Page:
Armstrong and Fisher employed polyethylene glycol (PEG), a simple polymer that can coat normal red
blood cells, to create the universal blood. ... (Daily Trojan Online -)

Many foods contain polyethylene glycol. As one can see in the following analysis, there is NO polyethylene
glycol in the most commonly used brake fluid:
Valvoline DOT 3 Brake Fluid
TRIETHYLENE GLYCOL MONOBUTYL ETHER 44.0- 54.0%, DIETHYLENE GLYCOL
MONOBUTYL ETHER 16.0- 26.0, DIETHYLENE GLYCOL 5.0- 15.0%, DIETHYLENE GLYCOL
MONOPROPYL ETHER 0.0- 10.0%, DIETHYLENE GLYCOL MONOETHYL ETHER 0.0- 7.0%,
TRIETHYLENE GLYCOL MONOETHYL ETHER 0.0- 7.0%
There are websites making these absurd claims in order to generate interest in suing the manufacturers of
Depomedrol.  Such websites are often run by lawyers or by patients with pre-existing chronic pain who
believe the Depomedrol injections created their pain.  (Yeah, it is mind boggling how even though the
timing cannot possibly implicate Depomedrol injections, in their mind they deserve “compensation” for
their pre-existing chronic pain.  

5.      
Question: I have heard Depomedrol and all other steroid preparations do not have FDA approval to
be injected into the epidural space.  Is this true?
Answer: This is correct.  The manufacturers never submitted the drugs to the FDA for use in the epidural
space.  The process of approval costs up to $60,000,000 and since the drugs have been used safely and
effectively for over 40 years in this manner, it is not necessary to obtain FDA approval.  The FDA gives
initial approval for a drug for a specific use, then the uses are expanded by physicians who find other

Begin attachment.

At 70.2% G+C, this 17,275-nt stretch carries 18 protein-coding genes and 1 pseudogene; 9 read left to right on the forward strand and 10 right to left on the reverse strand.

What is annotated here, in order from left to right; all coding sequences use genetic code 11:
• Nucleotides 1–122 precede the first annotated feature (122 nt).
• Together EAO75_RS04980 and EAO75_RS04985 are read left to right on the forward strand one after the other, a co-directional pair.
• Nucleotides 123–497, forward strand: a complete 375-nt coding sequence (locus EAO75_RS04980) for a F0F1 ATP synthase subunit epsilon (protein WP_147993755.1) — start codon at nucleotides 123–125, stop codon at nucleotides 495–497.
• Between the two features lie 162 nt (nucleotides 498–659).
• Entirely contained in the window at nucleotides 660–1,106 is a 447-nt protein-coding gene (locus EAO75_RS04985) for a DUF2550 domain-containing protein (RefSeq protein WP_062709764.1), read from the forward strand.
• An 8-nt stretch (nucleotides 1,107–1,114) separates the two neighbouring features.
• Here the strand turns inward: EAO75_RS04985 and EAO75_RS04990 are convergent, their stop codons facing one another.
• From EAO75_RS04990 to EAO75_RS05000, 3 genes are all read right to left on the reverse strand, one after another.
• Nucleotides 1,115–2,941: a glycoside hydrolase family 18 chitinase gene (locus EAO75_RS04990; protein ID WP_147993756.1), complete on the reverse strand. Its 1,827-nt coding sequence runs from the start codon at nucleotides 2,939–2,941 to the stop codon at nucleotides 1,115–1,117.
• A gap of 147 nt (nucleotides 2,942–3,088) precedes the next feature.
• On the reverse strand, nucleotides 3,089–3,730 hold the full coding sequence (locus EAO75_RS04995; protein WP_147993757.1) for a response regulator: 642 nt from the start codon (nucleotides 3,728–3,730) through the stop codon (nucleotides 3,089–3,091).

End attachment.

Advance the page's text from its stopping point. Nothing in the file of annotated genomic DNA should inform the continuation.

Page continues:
benefits of the drugs.  FDA approval is neither necessary for a specific use, nor is commonly obtained.  
There are many other “off label” uses of drugs in pain management such as Neurontin (not approved for
treatment of pain), Elavil/Trazadone (not approved for use to augment sleep or reduce chronic pain), etc.
etc.  There are over 700 published papers on epidural steroids with such a long track record of use that it is
unlikely FDA approval for epidural use of these drugs will ever be submitted.  The FDA encourages off-
label use of drugs.

6.       
Question: There are a few reports of paralysis after injections of these drugs, especially when given
transforaminal (along the nerve root).  Is that true?
Answer: This is true.  Both with lumbar injections and with cervical injections, long standing paralysis has
occurred.  It is believed this is due to the injection of the drug directly into a blood vessel, and over the past
couple of years, increasing safety measures have been adopted across the country to help prevent these
disasters.  These include performing a neurogram (injection of contrast dye prior to the steroid), use of real
time injections under fluoroscopy to look for blood vessels, and where available, the incorporation of
digital subtraction (an advanced radiology technique).  Given the millions of epidural steroid injections per
year and the extremely few cases of injury, overall statistically the injection is very very safe.